Washington, D.C. : Woodrow Wilson Center Press ; Baltimore, Md. : Distributed by Johns Hopkins University Press, c2011.
Book — xii, 385 p. : maps ; 24 cm.
The post-Soviet withdrawal phase of the Afghanistan conflict (1989-1995)
The advent of the Taliban (1995-2001)
The external powers : interests and concerns
The challenge of religious militancy and extremism in Pakistan
Pakistan : a case of intellectual crisis and weak governance
This timely study surveys the conflict in Afghanistan from Pakistan's point of view and analyzes the roots of Pakistan's ambiguous policy-supporting the United States on one hand and showing empathy for the Afghan Taliban on the other. The author, a former foreign secretary of Pakistan, considers a broad range of events and interweaves his own experiences and perspectives into the larger narrative of the Afghanistan-Pakistan relationship. Beginning with the 1989 departure of Soviet troops-and especially since the 2001 NATO invasion-Riaz Mohammad Khan examines the development of Afghanistan and surveys the interests of external powers both there and in Pakistan. He discusses the rise of extremism and religious militancy in Pakistan and its links with ongoing conflicts in Afghanistan. Ultimately, Khan argues, Pakistan reveals a deep confusion in its public discourse on issues of modernity and the challenges the country faces, an intellectual crisis that Pakistan must address to secure the country's survival, progress, and constructive role in the region. (source: Nielsen Book Data)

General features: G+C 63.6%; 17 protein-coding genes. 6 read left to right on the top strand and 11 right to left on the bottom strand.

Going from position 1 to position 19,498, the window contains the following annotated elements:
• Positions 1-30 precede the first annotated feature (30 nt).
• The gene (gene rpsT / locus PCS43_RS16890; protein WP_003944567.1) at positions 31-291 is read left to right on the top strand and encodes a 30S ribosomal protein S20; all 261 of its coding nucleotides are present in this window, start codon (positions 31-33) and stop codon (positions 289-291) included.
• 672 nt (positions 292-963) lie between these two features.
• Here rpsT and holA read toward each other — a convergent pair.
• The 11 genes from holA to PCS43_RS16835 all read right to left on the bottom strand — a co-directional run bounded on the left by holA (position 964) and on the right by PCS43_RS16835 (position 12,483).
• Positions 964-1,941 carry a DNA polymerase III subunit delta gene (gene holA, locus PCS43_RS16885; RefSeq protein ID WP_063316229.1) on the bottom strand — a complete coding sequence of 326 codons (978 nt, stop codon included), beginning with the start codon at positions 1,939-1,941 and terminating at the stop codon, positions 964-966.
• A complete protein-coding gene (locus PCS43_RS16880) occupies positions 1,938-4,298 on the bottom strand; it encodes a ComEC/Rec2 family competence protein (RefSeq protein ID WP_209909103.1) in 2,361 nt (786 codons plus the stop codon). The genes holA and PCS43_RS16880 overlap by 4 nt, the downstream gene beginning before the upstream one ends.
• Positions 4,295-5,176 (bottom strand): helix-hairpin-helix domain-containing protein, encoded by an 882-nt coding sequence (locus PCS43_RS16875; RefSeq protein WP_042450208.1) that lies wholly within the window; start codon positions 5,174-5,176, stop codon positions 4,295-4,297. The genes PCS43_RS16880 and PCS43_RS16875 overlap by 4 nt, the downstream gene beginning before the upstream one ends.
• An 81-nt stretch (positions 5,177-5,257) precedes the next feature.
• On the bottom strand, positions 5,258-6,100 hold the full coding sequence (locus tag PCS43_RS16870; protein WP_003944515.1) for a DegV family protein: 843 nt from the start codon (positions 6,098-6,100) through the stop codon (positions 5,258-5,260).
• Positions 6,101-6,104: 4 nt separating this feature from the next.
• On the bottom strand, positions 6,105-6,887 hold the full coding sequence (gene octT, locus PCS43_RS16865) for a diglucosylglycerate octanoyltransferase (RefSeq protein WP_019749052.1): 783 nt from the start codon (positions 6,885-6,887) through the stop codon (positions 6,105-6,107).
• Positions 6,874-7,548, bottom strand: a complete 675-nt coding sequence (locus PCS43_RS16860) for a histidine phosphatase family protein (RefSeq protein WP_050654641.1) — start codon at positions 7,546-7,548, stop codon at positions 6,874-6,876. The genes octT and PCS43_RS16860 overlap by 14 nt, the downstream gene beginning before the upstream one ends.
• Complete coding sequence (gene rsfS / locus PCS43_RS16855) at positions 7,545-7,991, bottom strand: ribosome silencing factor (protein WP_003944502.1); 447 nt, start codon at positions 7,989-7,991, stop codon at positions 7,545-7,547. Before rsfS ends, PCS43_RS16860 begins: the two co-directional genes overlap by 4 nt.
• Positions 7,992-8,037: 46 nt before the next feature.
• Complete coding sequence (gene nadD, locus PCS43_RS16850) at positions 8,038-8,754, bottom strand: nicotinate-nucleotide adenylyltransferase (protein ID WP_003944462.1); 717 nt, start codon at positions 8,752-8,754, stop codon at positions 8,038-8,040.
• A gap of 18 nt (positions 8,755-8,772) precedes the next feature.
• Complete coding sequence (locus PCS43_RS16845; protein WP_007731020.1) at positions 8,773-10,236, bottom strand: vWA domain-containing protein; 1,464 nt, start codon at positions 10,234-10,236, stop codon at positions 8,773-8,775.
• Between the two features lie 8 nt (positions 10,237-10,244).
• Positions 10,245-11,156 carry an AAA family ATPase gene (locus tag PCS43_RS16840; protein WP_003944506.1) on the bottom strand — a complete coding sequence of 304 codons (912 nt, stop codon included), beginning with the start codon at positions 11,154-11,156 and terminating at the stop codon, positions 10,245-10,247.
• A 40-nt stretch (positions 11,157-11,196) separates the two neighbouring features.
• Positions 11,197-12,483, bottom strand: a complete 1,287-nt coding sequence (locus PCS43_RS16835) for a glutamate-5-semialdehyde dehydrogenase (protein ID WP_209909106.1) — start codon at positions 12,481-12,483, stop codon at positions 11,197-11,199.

This documentary traces the history of the Taliban from its rise to power in 1996 to its dominance over the Afghan population. Through interviews with Afghan civilians and refugees this program examines the ideology and objectives of this militant Islamic organization and the tactics they use that often violate human rights and are contrary to the beliefs of many who follow the Islamic religion.